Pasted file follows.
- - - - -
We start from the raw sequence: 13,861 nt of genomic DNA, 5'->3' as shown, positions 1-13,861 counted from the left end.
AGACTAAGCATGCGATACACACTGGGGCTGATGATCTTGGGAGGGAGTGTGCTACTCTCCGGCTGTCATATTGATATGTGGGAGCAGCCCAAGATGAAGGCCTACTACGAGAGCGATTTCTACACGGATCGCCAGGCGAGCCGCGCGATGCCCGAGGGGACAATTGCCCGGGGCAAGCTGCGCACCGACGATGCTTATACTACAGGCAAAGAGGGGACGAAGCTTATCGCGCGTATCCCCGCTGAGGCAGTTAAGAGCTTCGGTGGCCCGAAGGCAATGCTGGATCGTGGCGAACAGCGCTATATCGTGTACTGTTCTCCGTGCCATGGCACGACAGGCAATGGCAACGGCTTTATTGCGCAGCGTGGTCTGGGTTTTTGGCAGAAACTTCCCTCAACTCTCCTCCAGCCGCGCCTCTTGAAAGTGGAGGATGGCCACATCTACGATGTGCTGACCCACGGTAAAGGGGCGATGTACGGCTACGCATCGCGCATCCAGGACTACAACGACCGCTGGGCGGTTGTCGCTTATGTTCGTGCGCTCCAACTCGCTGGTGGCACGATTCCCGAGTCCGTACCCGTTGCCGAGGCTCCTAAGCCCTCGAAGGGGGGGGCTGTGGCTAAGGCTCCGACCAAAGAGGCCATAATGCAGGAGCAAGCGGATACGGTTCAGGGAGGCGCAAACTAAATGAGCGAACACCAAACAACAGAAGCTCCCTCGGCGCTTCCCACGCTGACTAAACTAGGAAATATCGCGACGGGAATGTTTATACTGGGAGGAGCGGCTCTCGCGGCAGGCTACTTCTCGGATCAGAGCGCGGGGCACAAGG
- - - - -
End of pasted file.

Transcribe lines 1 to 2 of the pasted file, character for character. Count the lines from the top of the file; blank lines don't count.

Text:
We start from the raw sequence: 13,861 nt of genomic DNA, 5'->3' as shown, positions 1-13,861 counted from the left end.
AGACTAAGCATGCGATACACACTGGGGCTGATGATCTTGGGAGGGAGTGTGCTACTCTCCGGCTGTCATATTGATATGTGGGAGCAGCCCAAGATGAAGGCCTACTACGAGAGCGATTTCTACACGGATCGCCAGGCGAGCCGCGCGATGCCCGAGGGGACAATTGCCCGGGGCAAGCTGCGCACCGACGATGCTTATACTACAGGCAAAGAGGGGACGAAGCTTATCGCGCGTATCCCCGCTGAGGCAGTTAAGAGCTTCGGTGGCCCGAAGGCAATGCTGGATCGTGGCGAACAGCGCTATATCGTGTACTGTTCTCCGTGCCATGGCACGACAGGCAATGGCAACGGCTTTATTGCGCAGCGTGGTCTGGGTTTTTGGCAGAAACTTCCCTCAACTCTCCTCCAGCCGCGCCTCTTGAAAGTGGAGGATGGCCACATCTACGATGTGCTGACCCACGGTAAAGGGGCGATGTACGGCTACGCATCGCGCATCCAGGACTACAACGACCGCTGGGCGGTTGTCGCTTATGTTCGTGCGCTCCAACTCGCTGGTGGCACGATTCCCGAGTCCGTACCCGTTGCCGAGGCTCCTAAGCCCTCGAAGGGGGGGGCTGTGGCTAAGGCTCCGACCAAAGAGGCCATAATGCAGGAGCAAGCGGATACGGTTCAGGGAGGCGCAAACTAAATGAGCGAACACCAAACAACAGAAGCTCCCTCGGCGCTTCCCACGCTGACTAAACTAGGAAATATCGCGACGGGAATGTTTATACTGGGAGGAGCGGCTCTCGCGGCAGGCTACTTCTCGGATCAGAGCGCGGGGCACAAGG